Now, you could perhaps do an early delivery if she’s experiencing preeclampsia or if she has a very severe condition that you need to deliver that baby early. But, in that situation you don’t go in there with a needle or forceps to destroy that baby before birth. You give that baby a fighting chance. And that is not abortion. 

 

The ACOG is heavily promoting a book for sale on Facebook, titled  Your Pregnancy and Childbirth Month to Month, 6th edition According to the ACOG website, the most recent edition of the book (sixth edition) was published in 2015. The book contains information for women seeking a healthy pregnancy and delivery. It also contains information on potential pregnancy complications and details how they might be managed. Below are a few examples from the book.

Image: ACOG book Your Pregnancy Month to Month 6th edition

ACOG book Your Pregnancy Month to Month 6th edition (Image: ACOG website)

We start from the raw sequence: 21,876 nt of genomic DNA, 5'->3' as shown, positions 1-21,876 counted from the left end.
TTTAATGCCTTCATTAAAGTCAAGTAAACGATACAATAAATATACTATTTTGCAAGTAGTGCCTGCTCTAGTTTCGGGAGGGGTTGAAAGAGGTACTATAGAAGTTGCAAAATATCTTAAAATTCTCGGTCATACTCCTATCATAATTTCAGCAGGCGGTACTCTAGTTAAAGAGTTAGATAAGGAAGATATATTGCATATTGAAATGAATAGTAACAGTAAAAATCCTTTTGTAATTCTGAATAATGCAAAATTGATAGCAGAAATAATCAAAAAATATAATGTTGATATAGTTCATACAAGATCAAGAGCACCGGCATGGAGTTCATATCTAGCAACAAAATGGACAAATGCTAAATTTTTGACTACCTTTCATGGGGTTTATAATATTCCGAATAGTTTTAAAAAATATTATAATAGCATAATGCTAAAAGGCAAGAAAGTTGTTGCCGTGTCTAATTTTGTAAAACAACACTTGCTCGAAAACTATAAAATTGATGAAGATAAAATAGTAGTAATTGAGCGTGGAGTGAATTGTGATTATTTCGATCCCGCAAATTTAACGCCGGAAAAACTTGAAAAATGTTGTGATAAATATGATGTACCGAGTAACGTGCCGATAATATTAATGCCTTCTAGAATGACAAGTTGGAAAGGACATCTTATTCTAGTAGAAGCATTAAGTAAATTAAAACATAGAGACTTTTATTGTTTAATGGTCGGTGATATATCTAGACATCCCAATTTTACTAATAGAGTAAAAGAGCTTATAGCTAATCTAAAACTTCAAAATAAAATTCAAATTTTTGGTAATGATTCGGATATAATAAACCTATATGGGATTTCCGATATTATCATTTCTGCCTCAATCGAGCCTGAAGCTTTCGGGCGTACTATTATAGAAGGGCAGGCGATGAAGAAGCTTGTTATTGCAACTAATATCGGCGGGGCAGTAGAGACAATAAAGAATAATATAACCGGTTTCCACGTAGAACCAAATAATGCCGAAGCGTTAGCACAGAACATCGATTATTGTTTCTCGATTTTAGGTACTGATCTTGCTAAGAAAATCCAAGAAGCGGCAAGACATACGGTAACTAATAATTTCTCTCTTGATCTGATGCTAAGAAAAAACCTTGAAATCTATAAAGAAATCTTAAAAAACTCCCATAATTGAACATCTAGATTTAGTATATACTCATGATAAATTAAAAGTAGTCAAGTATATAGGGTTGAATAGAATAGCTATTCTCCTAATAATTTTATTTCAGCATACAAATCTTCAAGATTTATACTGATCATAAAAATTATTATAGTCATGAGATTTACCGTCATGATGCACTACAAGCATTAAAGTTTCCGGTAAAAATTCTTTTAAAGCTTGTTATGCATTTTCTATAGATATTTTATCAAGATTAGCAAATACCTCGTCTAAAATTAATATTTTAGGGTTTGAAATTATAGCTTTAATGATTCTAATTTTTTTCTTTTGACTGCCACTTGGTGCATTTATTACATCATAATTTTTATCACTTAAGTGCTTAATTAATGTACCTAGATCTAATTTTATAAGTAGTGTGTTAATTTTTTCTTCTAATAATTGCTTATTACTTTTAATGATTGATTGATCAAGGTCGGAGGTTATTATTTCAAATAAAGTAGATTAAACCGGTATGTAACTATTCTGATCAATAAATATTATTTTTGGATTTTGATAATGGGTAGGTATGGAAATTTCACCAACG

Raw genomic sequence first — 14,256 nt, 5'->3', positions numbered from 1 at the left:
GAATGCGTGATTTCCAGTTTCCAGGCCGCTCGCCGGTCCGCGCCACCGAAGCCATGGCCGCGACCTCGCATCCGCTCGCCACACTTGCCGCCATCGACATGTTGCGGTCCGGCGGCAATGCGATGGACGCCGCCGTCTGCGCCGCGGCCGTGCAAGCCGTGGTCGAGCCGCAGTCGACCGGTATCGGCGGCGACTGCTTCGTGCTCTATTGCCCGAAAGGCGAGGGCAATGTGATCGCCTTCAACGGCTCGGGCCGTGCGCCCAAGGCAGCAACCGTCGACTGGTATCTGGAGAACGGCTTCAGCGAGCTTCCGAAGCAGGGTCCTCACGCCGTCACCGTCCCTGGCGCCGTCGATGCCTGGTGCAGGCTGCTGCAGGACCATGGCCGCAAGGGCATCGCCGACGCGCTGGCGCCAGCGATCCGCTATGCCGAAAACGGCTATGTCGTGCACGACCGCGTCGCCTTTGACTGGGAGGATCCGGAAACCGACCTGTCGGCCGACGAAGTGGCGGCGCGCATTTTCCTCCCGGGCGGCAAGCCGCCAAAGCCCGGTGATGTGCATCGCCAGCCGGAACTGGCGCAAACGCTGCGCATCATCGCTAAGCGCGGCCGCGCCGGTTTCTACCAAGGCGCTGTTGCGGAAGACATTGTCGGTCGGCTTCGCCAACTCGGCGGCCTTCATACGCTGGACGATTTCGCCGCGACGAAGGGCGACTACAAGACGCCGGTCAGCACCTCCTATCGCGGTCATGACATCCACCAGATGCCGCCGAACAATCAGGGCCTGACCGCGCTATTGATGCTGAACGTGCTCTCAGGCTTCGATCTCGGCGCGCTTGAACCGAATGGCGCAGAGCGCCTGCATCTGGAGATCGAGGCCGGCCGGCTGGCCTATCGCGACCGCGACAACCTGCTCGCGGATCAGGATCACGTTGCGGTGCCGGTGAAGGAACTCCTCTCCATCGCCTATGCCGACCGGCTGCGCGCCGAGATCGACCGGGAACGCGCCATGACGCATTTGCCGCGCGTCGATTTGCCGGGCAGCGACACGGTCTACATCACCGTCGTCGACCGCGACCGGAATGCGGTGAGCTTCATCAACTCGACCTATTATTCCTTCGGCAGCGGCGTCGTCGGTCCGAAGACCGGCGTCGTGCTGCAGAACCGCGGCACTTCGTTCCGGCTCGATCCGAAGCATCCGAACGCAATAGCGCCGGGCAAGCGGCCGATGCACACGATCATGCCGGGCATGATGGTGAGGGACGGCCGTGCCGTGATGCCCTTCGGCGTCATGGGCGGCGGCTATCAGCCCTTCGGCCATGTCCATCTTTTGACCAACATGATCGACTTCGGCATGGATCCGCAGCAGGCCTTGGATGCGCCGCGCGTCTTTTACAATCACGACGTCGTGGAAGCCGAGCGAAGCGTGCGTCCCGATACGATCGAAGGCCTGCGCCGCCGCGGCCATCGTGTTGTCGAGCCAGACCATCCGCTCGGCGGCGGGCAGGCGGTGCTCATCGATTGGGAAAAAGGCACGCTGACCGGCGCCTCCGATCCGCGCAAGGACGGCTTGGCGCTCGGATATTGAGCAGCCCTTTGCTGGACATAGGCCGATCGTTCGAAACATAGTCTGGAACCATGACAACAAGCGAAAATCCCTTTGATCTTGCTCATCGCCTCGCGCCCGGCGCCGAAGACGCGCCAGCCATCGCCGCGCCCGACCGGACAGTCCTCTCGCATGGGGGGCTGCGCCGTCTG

As it turns out, it appears that in the pages we reviewed, the ACOG uses language similar to Lila Rose and Live Action in their videos. These pages shown below do not appear to promote the direct and intentional killing of the child (abortion) as a solution to the health issues mentioned by Facebook’s abortionist “fact checkers.”

Preeclampsia/Gestational hypertension or Preeclampsia/HELLP syndrome

“When preeclampsia occurs during pregnancy, the baby may need to be delivered right away, even if he or she is not fully grown…” writes the ACOG. “The goal of treatment is to limit complications for you and to deliver the healthiest baby possible…” (pages 411-415 Chapter 22: Hypertension and Preeclampsia)